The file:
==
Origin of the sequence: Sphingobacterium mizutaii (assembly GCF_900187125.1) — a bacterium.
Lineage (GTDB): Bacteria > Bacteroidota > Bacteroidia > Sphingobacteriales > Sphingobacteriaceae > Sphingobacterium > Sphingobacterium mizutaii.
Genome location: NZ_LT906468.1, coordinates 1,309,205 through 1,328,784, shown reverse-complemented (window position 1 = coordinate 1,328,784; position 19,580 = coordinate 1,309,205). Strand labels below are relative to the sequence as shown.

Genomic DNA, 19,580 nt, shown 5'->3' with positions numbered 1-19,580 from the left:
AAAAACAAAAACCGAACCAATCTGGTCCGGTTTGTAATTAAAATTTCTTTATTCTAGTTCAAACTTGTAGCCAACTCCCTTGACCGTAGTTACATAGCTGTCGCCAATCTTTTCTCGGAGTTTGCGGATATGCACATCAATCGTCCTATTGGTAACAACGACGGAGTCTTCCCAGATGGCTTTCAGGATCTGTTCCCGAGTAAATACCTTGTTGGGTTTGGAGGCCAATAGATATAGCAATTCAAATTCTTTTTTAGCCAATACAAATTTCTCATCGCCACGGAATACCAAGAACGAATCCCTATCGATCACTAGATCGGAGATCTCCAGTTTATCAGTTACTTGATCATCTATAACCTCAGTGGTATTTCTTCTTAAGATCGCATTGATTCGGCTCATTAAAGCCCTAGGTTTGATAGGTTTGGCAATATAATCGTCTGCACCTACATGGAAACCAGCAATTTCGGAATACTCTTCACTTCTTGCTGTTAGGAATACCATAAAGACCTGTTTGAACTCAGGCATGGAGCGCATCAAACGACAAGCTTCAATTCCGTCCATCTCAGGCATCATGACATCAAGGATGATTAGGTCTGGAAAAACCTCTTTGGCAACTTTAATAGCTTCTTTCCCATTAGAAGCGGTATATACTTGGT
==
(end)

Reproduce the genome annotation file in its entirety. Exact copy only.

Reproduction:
Origin of the sequence: Sphingobacterium mizutaii (assembly GCF_900187125.1) — a bacterium.
Lineage (GTDB): Bacteria > Bacteroidota > Bacteroidia > Sphingobacteriales > Sphingobacteriaceae > Sphingobacterium > Sphingobacterium mizutaii.
Genome location: NZ_LT906468.1, coordinates 1,309,205 through 1,328,784, shown reverse-complemented (window position 1 = coordinate 1,328,784; position 19,580 = coordinate 1,309,205). Strand labels below are relative to the sequence as shown.

Genomic DNA, 19,580 nt, shown 5'->3' with positions numbered 1-19,580 from the left:
AAAAACAAAAACCGAACCAATCTGGTCCGGTTTGTAATTAAAATTTCTTTATTCTAGTTCAAACTTGTAGCCAACTCCCTTGACCGTAGTTACATAGCTGTCGCCAATCTTTTCTCGGAGTTTGCGGATATGCACATCAATCGTCCTATTGGTAACAACGACGGAGTCTTCCCAGATGGCTTTCAGGATCTGTTCCCGAGTAAATACCTTGTTGGGTTTGGAGGCCAATAGATATAGCAATTCAAATTCTTTTTTAGCCAATACAAATTTCTCATCGCCACGGAATACCAAGAACGAATCCCTATCGATCACTAGATCGGAGATCTCCAGTTTATCAGTTACTTGATCATCTATAACCTCAGTGGTATTTCTTCTTAAGATCGCATTGATTCGGCTCATTAAAGCCCTAGGTTTGATAGGTTTGGCAATATAATCGTCTGCACCTACATGGAAACCAGCAATTTCGGAATACTCTTCACTTCTTGCTGTTAGGAATACCATAAAGACCTGTTTGAACTCAGGCATGGAGCGCATCAAACGACAAGCTTCAATTCCGTCCATCTCAGGCATCATGACATCAAGGATGATTAGGTCTGGAAAAACCTCTTTGGCAACTTTAATAGCTTCTTTCCCATTAGAAGCGGTATATACTTGGT